Common mistakes in homeschool group bylaws

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Nonprofit attorneys at Veneable LLP posted 15 Most Common Nonprofit Bylaw Pitfalls: How to Avoid the Traps

I adapted their suggestions (all excellent if you want to read their entire list) for homeschool organizations and added some of my own tips as well.

Common Nonprofit Bylaw Pitfalls

1. Understand your state’s nonprofit corporation law.

Veneable LLP advises, “Nonprofits need to be sure that their bylaws do not permit practices that are prohibited by the state nonprofit corporation act.”  It’s not a lot of fun reading state corporation laws (I’m read several of them!), so this is where a pro bono lawyer would come in handy. Ask  your members if anyone has a lawyer in the family who would be willing to check your bylaws against state nonprofit corporation laws.

2. Make sure your bylaws are consistent with other regulatory documents.

If your homeschool group is an educational organization (and most are!), make sure your bylaws do not contradict IRS requirements for 501(c)(3) tax exempt organizations. There are certain things the IRS prohibits 501 (c)(3) organizations from doing such as distributing its assets to members. Read the IRS prohibitions .

3. Be sure to address all foreseeable scenarios.

What if you need to remove a board member? Do the bylaws address that? How will the board member be replaced? Try to think of how things could go wrong or how a  group of disgruntled members could take over your organization. Veneable LLP is correct is stating, “It is important to take the time to carefully walk through all of the “what-if” scenarios to avoid holes in the bylaws.”

4. Keep your bylaws flexible.

From the attorneys at Veneable LLP, “Building flexibility into the bylaws including a range for the exact number of board members and allowing the board to designate additional officers not named in the bylaws, can help the organization moving forward. Bylaws should provide an outline of the governance structure but also should allow some flexibility if and when changes are needed in the future. ”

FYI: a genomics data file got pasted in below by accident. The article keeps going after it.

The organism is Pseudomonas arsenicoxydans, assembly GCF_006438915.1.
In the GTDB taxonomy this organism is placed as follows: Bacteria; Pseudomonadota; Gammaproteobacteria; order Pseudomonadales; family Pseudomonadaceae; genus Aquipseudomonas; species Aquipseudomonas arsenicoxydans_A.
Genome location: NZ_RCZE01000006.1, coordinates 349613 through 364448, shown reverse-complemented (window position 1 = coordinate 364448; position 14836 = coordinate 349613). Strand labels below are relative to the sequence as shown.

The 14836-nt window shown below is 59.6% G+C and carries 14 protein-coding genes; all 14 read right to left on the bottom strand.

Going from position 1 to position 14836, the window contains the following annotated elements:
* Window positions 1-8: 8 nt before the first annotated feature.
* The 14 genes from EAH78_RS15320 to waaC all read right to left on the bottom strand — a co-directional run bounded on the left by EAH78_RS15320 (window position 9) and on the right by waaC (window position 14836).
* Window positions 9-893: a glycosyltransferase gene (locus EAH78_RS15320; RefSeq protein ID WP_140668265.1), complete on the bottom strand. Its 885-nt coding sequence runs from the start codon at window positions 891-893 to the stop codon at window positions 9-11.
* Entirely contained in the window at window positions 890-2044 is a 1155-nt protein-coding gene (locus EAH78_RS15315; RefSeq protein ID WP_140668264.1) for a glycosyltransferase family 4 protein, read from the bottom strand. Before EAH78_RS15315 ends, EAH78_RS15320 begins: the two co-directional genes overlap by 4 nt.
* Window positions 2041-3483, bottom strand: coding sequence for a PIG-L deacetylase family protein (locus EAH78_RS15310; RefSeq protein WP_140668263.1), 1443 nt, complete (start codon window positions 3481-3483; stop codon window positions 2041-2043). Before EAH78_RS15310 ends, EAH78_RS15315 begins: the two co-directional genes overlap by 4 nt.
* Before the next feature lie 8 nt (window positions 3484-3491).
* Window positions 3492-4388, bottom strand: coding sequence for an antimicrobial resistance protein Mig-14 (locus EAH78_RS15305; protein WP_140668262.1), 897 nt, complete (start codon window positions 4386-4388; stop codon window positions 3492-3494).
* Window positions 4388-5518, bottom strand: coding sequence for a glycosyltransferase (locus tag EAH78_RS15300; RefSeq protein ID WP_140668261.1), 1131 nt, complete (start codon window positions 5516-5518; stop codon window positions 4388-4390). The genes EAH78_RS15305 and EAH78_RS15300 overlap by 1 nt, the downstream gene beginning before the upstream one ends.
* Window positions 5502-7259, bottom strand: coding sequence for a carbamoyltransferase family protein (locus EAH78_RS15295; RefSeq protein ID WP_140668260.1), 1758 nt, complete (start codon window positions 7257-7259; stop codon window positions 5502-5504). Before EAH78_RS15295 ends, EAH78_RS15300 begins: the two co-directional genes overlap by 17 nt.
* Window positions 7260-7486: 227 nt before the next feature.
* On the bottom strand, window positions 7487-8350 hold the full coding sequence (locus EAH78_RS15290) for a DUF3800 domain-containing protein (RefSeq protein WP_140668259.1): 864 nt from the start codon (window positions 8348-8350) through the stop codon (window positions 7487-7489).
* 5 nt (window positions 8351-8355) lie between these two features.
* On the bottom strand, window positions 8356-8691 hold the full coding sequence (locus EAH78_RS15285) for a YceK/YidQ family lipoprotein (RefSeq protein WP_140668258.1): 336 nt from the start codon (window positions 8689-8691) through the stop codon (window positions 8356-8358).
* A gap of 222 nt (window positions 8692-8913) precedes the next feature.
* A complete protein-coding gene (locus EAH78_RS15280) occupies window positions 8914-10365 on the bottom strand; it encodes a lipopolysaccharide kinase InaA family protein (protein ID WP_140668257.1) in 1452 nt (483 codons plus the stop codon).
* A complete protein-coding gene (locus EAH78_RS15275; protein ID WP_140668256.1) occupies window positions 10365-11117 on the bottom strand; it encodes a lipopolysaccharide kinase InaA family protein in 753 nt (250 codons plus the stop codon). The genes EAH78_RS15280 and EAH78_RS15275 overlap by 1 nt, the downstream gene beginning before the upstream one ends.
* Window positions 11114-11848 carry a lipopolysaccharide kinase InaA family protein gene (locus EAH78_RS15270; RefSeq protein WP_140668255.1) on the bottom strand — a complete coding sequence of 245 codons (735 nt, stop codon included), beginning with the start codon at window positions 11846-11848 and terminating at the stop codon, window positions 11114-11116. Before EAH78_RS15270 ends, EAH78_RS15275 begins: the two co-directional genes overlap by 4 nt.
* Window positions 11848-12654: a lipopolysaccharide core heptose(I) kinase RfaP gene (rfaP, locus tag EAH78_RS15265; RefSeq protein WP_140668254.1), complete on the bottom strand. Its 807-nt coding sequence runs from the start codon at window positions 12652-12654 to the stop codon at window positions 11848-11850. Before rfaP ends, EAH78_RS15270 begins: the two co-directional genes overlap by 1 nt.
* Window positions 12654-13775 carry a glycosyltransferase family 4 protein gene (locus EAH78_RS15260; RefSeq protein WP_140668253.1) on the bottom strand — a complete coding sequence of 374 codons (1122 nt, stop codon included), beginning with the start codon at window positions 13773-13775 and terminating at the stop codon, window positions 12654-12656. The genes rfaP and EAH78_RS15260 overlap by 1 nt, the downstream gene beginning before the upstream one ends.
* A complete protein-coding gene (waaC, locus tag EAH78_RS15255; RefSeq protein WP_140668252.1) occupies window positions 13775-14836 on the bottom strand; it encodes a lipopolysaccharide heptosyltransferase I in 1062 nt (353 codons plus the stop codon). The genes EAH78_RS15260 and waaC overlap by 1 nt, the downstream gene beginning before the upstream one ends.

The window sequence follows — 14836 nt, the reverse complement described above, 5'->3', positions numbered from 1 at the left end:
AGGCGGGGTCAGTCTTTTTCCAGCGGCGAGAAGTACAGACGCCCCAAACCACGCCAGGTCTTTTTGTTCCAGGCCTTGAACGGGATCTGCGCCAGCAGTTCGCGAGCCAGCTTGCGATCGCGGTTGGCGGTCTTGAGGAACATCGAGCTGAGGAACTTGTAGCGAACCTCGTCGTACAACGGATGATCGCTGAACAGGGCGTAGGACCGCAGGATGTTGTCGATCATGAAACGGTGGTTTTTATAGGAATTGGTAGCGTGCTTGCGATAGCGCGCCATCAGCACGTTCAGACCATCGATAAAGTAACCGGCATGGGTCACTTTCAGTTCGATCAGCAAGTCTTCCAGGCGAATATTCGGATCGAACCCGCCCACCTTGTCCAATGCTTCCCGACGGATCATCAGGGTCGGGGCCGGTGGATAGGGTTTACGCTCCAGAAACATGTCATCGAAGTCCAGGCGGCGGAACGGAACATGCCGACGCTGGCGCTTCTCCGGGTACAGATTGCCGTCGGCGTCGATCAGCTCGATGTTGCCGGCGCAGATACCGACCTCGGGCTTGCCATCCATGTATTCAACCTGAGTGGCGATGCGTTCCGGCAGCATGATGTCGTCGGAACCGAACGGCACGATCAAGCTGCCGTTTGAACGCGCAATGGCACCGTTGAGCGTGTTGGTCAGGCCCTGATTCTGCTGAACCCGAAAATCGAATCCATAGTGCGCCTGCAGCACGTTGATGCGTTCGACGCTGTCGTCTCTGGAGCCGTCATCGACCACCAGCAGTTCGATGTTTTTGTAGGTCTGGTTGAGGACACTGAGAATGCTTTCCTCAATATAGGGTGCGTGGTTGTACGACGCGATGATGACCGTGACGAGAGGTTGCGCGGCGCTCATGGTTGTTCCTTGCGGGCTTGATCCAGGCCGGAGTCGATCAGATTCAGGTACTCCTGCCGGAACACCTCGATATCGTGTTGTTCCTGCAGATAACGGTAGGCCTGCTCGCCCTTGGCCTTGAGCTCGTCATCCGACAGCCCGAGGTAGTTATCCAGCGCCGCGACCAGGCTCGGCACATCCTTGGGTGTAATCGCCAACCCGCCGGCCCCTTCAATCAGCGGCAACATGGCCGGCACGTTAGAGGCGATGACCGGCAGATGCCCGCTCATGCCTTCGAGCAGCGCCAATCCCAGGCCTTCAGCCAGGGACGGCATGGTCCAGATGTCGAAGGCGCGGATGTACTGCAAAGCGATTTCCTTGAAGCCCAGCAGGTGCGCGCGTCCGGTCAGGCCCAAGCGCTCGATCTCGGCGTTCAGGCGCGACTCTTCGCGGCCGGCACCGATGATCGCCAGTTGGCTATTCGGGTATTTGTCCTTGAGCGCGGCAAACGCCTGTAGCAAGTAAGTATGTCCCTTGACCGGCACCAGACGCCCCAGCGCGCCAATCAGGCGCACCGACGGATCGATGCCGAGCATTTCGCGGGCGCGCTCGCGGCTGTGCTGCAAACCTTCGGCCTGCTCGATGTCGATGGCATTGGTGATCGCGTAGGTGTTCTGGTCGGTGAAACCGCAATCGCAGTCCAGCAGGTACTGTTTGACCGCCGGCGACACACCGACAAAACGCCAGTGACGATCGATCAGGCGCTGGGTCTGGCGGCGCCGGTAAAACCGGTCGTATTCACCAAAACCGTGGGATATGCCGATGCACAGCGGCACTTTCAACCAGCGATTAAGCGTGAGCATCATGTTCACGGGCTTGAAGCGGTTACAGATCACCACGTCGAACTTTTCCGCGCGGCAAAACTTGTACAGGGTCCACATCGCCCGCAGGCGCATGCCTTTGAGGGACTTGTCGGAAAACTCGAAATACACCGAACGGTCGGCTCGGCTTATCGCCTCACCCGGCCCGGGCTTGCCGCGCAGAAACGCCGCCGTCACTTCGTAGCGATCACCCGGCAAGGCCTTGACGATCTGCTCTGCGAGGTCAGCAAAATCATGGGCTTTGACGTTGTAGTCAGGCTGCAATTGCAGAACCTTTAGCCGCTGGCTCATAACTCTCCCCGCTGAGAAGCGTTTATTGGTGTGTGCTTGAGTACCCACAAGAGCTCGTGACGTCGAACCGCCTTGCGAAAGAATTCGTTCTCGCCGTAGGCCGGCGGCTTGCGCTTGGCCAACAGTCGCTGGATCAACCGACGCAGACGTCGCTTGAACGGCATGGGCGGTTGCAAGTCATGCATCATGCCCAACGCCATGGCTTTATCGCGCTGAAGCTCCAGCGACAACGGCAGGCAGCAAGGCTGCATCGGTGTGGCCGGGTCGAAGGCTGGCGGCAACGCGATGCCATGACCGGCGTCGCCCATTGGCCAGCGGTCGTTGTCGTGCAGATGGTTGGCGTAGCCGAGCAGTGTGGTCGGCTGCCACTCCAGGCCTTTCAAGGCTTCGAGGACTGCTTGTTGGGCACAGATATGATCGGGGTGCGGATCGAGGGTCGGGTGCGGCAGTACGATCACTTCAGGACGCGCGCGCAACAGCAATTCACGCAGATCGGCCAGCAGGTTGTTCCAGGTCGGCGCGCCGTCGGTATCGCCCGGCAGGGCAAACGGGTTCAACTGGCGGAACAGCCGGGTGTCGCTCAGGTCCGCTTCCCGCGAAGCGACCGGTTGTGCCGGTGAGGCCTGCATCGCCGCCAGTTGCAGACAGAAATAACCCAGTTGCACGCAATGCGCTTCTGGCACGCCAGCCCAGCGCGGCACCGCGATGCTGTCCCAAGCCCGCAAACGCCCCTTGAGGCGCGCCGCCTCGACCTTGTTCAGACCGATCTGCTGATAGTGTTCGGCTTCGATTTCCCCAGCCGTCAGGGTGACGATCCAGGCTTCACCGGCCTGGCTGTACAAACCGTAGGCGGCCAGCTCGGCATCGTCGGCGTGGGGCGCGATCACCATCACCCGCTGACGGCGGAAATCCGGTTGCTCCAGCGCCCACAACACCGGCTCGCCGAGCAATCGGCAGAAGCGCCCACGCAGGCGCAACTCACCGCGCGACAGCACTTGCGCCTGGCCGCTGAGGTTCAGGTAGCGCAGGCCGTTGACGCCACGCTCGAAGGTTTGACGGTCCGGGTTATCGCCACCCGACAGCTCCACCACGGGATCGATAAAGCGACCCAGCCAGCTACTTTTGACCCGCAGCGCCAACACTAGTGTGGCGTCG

5. Reserve the details for policies, not bylaws.

“Bylaws generally should be a relatively concise and easy-to-navigate document, leaving the details to policies, which can be more easily revised in the future. This way, bylaws will not need regular amendment.” advise Veneable LLP. Frequently homeschool organizations have policies on sick children, membership requirements, dress codes, late payments, student conduct, etc. These do not belong in the bylaws, but in separate policies.

6. Keep your bylaws current.

One homeschool group used bylaws that mentioned notice of meetings could be delivered by telegraph! Time to update those bylaws! 🙂

7. Ensure that your purposes clause reflects your organization today.

Veneable LLP advises, “Most nonprofits also have a purposes clause contained near the beginning of their bylaws, and many times that purposes clause will differ from the purposes clause in the articles of incorporation. The two clauses should be fully consistent and, therefore, an organization might want to include a clause in the bylaws which simply refers to the purposes clause as written in the articles of incorporation. In addition, the purposes clause in the articles of incorporation should be reviewed, keeping in mind that a clause drafted 30 or more years ago may not accurately or fully reflect your organization today.”